2. (Reserve currency) Check into it and I think you will find that this talk traces back to the IMF usually. the IMF is pushing for it as it needs a new reason to exist these days....they want to manage this system of blended currency units (they call them SDRs) and take fees for the service...I look at the IMF as sort of a UN type of organization for international finance....mostly in the end just helps itself.

Patton said...

googleheim:

I'm waiting expectantly for you to finish your obviously not-yet-complete thought.

If taxes don't have anything to do with taking, and their re-allocation to others who didn't earn the money have nothing to do with giving, then what are taxes for?

Mike Norman said...

Patton,

There is a "distributional" aspect when we impose a constraint such as believing that the investment has to be "paid for" in current dollars by some segment of the society. It is unfortunate that we do this, especially given how much spare capacity and idle capital we have.

The real "cost," however, comes from not utilizing all the productive capital (physical and human) that a nation has. This results in a lower standard of living to both current and future generations. That is the true legacy that is passed along. It's also the reason why the debt that our grandparents ran up to fight WWII did not impoverish us. On the contrary, it made us rich.

Of course there is also a cost in pushing beyond the limits of what our productive capital is capable of yielding, but we are nowhere near that level. In fact, this country has not been anywhere near that level for 80 years. Therefore, one can say we have been living beneath our means for all that time.

The problem you and others like you have is that you focus on the nominal price level (the money) as opposed to looking at whether or not we are using all of our resources and capital to the fullest.

An example would be a business that has the ability to earn you $1 billion per year, but you run it to produce $500 million instead, because you do not want to "spend" the money to run it at full capacity even though if you do your return is greater. That is not only bad management, it is irrational. If the business earns you $1 billion per year after costs, then a good manager would run it to maximize its output or as they say, maximize its profit.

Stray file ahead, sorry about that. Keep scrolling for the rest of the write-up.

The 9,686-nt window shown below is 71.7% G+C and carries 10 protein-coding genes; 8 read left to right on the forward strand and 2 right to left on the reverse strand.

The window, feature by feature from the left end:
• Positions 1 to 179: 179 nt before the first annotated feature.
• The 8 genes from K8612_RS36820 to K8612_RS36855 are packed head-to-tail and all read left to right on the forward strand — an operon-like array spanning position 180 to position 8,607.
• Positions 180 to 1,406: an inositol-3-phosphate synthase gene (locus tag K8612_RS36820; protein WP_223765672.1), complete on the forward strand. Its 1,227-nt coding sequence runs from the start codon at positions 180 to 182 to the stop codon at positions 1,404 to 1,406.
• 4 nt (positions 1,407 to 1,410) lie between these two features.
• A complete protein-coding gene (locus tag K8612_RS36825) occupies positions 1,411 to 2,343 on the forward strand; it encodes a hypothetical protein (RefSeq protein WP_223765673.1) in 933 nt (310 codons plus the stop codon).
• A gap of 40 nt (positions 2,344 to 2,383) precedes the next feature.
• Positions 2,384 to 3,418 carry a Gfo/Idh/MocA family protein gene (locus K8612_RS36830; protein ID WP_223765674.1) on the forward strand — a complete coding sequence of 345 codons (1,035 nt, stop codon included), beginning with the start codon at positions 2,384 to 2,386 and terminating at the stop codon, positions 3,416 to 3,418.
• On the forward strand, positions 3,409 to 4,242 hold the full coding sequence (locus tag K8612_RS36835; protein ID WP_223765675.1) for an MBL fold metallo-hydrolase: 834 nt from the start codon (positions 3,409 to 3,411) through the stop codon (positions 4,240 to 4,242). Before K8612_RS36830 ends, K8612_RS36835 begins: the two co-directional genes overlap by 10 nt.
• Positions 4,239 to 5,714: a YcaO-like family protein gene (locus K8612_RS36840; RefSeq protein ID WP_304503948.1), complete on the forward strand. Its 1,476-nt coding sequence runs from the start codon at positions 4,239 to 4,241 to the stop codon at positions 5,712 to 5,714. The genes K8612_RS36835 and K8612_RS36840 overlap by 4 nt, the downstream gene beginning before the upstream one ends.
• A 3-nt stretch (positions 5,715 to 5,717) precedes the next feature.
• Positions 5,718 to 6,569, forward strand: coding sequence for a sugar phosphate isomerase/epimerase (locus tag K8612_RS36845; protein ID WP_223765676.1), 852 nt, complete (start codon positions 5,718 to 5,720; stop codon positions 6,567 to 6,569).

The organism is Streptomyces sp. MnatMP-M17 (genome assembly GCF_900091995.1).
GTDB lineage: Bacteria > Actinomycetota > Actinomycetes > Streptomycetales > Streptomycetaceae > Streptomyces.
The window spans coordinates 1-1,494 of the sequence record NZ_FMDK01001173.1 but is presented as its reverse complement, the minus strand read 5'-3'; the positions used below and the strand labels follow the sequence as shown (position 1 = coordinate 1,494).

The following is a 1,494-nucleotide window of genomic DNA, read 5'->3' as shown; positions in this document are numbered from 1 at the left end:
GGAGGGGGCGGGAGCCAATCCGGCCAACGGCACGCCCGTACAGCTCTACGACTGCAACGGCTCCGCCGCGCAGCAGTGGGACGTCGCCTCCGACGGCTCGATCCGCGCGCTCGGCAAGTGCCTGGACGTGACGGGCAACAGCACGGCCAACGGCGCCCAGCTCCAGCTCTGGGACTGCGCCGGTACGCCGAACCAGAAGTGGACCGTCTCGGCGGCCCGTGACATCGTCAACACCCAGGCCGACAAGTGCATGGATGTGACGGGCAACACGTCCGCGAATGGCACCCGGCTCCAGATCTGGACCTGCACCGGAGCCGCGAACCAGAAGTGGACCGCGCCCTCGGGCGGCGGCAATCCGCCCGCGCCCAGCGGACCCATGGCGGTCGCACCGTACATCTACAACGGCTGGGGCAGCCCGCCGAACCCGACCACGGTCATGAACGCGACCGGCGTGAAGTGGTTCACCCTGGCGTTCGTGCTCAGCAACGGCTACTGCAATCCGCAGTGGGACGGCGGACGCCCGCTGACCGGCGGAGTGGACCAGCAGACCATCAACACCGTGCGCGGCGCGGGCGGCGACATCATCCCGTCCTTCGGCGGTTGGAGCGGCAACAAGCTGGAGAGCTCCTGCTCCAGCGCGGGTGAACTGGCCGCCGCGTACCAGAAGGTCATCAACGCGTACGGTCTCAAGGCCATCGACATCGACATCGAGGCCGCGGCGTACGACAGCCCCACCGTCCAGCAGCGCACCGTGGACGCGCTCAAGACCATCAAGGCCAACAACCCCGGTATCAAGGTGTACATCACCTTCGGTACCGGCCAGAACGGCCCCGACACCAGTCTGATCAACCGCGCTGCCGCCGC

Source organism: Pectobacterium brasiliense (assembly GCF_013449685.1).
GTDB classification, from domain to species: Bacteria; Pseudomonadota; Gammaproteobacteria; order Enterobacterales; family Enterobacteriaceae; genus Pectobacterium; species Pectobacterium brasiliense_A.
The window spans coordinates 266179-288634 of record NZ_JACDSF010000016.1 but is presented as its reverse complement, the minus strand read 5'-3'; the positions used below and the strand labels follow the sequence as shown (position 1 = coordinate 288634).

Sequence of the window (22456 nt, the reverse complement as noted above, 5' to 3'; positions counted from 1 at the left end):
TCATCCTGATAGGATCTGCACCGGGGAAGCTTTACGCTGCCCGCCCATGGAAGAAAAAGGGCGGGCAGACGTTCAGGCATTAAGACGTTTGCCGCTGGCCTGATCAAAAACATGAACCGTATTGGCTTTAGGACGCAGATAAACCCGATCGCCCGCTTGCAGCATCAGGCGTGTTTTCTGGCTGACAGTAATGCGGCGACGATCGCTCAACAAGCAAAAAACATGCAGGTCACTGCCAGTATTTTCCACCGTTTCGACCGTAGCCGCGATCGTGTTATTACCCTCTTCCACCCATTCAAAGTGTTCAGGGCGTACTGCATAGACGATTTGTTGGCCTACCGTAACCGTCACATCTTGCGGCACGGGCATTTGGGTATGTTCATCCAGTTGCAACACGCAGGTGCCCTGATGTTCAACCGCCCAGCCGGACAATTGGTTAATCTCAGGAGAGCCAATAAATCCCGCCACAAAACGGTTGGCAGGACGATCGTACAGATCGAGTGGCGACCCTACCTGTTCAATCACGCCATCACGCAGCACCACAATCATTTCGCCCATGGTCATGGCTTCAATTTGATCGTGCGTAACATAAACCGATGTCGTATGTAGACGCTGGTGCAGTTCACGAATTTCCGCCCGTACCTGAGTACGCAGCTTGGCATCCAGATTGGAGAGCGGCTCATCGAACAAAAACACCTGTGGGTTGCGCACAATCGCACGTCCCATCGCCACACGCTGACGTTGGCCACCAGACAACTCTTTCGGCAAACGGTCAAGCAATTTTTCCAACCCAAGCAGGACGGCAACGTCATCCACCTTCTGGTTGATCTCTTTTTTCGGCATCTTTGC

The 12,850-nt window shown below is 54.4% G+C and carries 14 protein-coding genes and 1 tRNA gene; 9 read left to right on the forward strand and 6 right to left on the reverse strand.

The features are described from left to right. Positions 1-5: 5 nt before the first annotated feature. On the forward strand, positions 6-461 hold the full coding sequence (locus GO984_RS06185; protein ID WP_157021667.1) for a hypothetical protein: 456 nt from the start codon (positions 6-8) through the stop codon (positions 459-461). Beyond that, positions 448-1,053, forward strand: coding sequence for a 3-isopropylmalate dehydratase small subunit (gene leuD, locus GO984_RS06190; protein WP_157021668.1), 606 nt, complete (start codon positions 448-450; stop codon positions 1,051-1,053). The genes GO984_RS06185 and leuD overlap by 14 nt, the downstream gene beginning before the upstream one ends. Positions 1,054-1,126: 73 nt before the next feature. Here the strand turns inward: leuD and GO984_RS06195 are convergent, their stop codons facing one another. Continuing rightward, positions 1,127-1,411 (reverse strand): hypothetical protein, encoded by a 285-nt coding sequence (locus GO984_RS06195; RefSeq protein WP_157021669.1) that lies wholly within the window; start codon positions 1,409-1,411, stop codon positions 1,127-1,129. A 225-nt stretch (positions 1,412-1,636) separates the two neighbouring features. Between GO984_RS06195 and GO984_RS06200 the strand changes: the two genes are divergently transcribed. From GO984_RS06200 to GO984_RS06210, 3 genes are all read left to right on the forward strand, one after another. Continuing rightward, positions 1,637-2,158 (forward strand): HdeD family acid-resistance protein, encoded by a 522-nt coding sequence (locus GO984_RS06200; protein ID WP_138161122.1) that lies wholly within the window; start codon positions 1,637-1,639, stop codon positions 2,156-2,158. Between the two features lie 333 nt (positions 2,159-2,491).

Another example would be watching a football game and thinking that the points on the scoreboard decide the game, when in fact it is the teams on the field and the game play that dictates the score, which ultimately decides the game.

If there were no game, just two teams sitting on the sidelines and the scorekeeper put a score of 20-7 on the scoreboard, had there been a game? No.

On the other hand if there had been a game and the score were 20-7, but the scoreboard was broken, a game still took place with a real outcome. The scoreboard is just a convenience; the game is what's of true importance.

Patton said...

Mike:

Thanks for your response, but I get the impression you're talking about one game and measuring the results of another.

In an absolute sense, there is an observable effect, in the present day, of excessive deficits.

Claiming that it all works out over a long period of time is a way of kicking the can down the road.

To use an analogy, since you seem to like those, if I receive a margin call from my the OCC, I have to address it, and I can't explain to them that they should relax, because it's just me utilizing all the resources at my temporary disposal. That would be bad business on my part, of course, and would result in the liquidation of my account.

Claiming that deficits don't matter is bad business, likewise. It doesn't matter how long the situation that caused the deficits has existed, and it doesn't matter (within a broader $ range) how much happy-talk a country gives its lenders - at some point, the lending stops, because nobody likes to play the fool.

In a world where debtors choose not to pay their debts, your thinking on this makes sense. Here on Earth, however, in a necessarily global economy, it makes considerably less.

scottjoyster said...

This is the worst argument for ignoring deficits that I have ever seen. Look at the price of gold over the past 40 years and tell me our currency hasn't been destroyed. Cost of living continues to rise disproportionally to incomes and our middle class is being destroyed. I can't believe I'm commented on this worthless drivel. Go back to fox news where the IQ level can't see through your bs.

Mike Norman said...

Scottjoyster:

Who cares what the dollar fetches in terms of some foreign currency, or even gold for that matter. You can't eat gold. Why are you so hung up on that?

What matters are the real things we need to live a quality life: food, housing, consumer goods, education, health care, energy, transportation, etc.

We have most of that in abundance here in America, even more so than we did prior to 1971, when we went off a gold standard.

You "Schiff-ites" are guilt-ridden to the extreme. You are like Muslim extremists with your warped views of the world. You see everything through a prism of America as a failed and impoverished nation. It's just not so.

jimbo said...

Patton -

There are no "lenders" to currency issuer. How can there be? When you can create as much of something as you want, at will, how can anyone "lend" it to you?